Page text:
Cape Town has seen a rapid increase in the number of children reported missing and later killed which creates great concern to child protection and advocacy group Molo Songololo.
Earlier this week the body of missing toddler Oderick Lucas was discovered in a drain by children trying to retrieve a ball. Oderick was reported missing late last week.
Molo Songololo director Patrick Soloman said not much is being done to reduce the number of children being murdered.
“We need to prioritise our response to reduce it,” he told VOC Breakfast Beat.
Solomon said it’s disturbing to see cases of this nature making headlines and politicians jumping at the opportunity to promote their political parties.
“A child gets killed and we read about it on every possible site. What is even more disturbing is how political parties use this for their own political agenda, with no successful interventions to reduce this from occurring,” he stressed.
Solomon stated that in most cases where children are murdered or go missing is in communities where substance abuse is rife.
“In households where parents use alcohol or drugs, where there are overcrowding and disfunction, negligence is a major issue and parents are not too focused on their children. They tend to overlook certain things and that’s where we need to intervene – be it as a close relative, a community member or someone close to the child,” he said.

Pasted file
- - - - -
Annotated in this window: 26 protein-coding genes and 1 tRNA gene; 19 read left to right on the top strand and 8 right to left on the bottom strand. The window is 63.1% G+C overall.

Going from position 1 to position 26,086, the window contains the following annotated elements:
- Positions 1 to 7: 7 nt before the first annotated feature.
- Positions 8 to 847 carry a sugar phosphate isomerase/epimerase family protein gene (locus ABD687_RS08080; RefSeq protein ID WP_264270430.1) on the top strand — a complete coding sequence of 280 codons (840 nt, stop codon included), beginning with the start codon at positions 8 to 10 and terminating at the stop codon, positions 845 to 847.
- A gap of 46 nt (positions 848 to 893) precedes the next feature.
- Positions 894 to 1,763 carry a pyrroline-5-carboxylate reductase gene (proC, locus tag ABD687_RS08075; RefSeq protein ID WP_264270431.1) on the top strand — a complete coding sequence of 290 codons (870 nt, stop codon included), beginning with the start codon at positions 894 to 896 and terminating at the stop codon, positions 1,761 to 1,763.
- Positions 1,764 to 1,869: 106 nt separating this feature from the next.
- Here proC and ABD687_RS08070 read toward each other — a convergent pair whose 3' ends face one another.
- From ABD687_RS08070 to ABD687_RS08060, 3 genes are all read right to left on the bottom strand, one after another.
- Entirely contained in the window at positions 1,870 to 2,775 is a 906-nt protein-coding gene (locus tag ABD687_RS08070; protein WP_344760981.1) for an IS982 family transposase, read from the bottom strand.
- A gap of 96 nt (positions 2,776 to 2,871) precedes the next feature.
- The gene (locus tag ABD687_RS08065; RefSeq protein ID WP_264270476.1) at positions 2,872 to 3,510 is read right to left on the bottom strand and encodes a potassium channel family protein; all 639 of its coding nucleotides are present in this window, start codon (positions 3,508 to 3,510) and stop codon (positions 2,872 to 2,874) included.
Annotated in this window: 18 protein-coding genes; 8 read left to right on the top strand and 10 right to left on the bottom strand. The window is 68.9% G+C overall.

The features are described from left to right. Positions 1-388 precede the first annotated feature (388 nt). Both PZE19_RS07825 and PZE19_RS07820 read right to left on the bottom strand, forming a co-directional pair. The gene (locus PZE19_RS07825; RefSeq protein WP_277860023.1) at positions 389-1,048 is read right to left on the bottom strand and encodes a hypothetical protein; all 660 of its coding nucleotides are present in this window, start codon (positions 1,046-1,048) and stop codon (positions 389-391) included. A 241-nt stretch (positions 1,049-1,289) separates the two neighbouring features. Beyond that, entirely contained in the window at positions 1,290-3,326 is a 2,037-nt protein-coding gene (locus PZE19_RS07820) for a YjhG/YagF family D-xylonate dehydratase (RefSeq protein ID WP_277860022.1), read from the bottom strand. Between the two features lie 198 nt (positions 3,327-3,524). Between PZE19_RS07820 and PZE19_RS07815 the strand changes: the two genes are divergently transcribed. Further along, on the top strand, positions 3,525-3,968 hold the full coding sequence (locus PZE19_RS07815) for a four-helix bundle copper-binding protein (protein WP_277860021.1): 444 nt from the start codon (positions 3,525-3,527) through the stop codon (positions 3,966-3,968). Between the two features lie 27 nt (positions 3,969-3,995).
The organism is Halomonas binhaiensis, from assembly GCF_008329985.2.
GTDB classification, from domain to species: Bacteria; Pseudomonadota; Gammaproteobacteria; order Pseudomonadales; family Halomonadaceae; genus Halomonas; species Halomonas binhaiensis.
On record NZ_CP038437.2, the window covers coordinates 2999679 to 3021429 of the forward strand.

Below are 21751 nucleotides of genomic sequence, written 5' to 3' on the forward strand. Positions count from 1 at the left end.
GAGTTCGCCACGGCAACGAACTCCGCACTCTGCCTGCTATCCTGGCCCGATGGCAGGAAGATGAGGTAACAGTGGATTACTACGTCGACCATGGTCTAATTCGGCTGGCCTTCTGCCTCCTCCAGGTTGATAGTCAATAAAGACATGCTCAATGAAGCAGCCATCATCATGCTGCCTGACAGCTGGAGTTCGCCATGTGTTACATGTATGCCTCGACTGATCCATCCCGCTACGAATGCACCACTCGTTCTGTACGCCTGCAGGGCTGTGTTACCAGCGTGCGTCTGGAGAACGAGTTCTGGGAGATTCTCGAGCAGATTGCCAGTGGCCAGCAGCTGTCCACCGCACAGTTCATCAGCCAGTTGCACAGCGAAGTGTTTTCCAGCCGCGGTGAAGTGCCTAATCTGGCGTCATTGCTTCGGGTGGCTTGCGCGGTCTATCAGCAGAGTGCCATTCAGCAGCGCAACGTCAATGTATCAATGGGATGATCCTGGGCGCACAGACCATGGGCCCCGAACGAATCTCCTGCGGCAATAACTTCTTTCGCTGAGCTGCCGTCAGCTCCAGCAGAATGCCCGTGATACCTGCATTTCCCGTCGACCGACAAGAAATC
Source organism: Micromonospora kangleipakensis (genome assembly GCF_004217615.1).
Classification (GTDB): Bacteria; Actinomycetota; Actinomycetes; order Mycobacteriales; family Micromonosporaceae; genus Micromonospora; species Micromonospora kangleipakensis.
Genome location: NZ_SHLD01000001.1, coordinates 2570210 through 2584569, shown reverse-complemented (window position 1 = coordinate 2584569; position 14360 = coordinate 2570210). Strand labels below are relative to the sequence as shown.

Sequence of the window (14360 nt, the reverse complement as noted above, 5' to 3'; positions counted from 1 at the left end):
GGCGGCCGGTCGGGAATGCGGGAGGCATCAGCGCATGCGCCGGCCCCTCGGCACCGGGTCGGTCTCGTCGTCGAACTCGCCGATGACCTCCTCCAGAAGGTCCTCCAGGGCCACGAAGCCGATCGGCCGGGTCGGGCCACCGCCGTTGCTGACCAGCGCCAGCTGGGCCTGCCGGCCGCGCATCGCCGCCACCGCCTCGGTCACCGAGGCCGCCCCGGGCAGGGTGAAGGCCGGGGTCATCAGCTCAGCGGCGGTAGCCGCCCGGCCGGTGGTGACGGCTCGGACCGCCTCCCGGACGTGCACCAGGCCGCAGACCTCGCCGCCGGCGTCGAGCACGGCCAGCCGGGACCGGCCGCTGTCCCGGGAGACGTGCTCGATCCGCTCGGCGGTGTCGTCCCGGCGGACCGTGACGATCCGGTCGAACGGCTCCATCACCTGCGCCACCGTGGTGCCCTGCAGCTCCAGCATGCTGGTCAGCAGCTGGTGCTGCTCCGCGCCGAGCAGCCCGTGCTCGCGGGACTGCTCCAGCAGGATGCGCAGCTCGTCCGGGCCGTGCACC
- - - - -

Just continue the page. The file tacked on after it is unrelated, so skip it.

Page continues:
“In areas where unemployment is a major challenge, those are the areas we essentially have to focus on and we need to find an effective way to help the child and the family members who struggle because children from poor backgrounds and dysfunctional families are likely to become victims of child abuse, kidnappings and even murder,” he stated.
Solomon said cases like this should be government and any political parties’ main priority, but it is also the right of the community to hold key role players responsible when things go wrong.
“We need a strong parenting program and we need to hold key role players accountable if they promised to intensify policing or any other form of protection facilities in area. As a community it is our responsibility to ensure our children are safe,” he stressed.
Solomon urged anyone who suspects a child might be mistreated, abused or in any kind of danger to intervene by either contacting their nearest police station or personally removing the child from their homes. He added that an abused or neglected child should rather be placed into the care of a trustworthy family member or neighbour until police or child protection services are able to come out to see to the matter.